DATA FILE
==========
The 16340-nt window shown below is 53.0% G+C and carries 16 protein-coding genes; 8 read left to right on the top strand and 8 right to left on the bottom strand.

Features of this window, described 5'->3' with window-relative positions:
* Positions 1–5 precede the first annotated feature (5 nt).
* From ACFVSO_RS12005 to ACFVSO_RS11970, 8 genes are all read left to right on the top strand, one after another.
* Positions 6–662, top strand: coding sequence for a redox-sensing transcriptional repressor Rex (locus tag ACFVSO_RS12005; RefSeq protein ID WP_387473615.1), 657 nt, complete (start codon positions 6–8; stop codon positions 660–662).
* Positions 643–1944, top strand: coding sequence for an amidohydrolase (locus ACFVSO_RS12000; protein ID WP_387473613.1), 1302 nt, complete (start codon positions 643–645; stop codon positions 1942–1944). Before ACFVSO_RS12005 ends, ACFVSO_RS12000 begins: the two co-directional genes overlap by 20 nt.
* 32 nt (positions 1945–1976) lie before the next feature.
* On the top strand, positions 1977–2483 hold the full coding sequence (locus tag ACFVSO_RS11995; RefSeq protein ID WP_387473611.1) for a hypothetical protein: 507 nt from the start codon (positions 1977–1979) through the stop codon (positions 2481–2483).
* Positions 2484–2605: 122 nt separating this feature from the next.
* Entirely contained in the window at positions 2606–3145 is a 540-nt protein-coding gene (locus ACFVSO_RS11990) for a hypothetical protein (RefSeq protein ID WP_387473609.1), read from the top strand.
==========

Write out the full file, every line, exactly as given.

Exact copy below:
The 16340-nt window shown below is 53.0% G+C and carries 16 protein-coding genes; 8 read left to right on the top strand and 8 right to left on the bottom strand.

Features of this window, described 5'->3' with window-relative positions:
* Positions 1–5 precede the first annotated feature (5 nt).
* From ACFVSO_RS12005 to ACFVSO_RS11970, 8 genes are all read left to right on the top strand, one after another.
* Positions 6–662, top strand: coding sequence for a redox-sensing transcriptional repressor Rex (locus tag ACFVSO_RS12005; RefSeq protein ID WP_387473615.1), 657 nt, complete (start codon positions 6–8; stop codon positions 660–662).
* Positions 643–1944, top strand: coding sequence for an amidohydrolase (locus ACFVSO_RS12000; protein ID WP_387473613.1), 1302 nt, complete (start codon positions 643–645; stop codon positions 1942–1944). Before ACFVSO_RS12005 ends, ACFVSO_RS12000 begins: the two co-directional genes overlap by 20 nt.
* 32 nt (positions 1945–1976) lie before the next feature.
* On the top strand, positions 1977–2483 hold the full coding sequence (locus tag ACFVSO_RS11995; RefSeq protein ID WP_387473611.1) for a hypothetical protein: 507 nt from the start codon (positions 1977–1979) through the stop codon (positions 2481–2483).
* Positions 2484–2605: 122 nt separating this feature from the next.
* Entirely contained in the window at positions 2606–3145 is a 540-nt protein-coding gene (locus ACFVSO_RS11990) for a hypothetical protein (RefSeq protein ID WP_387473609.1), read from the top strand.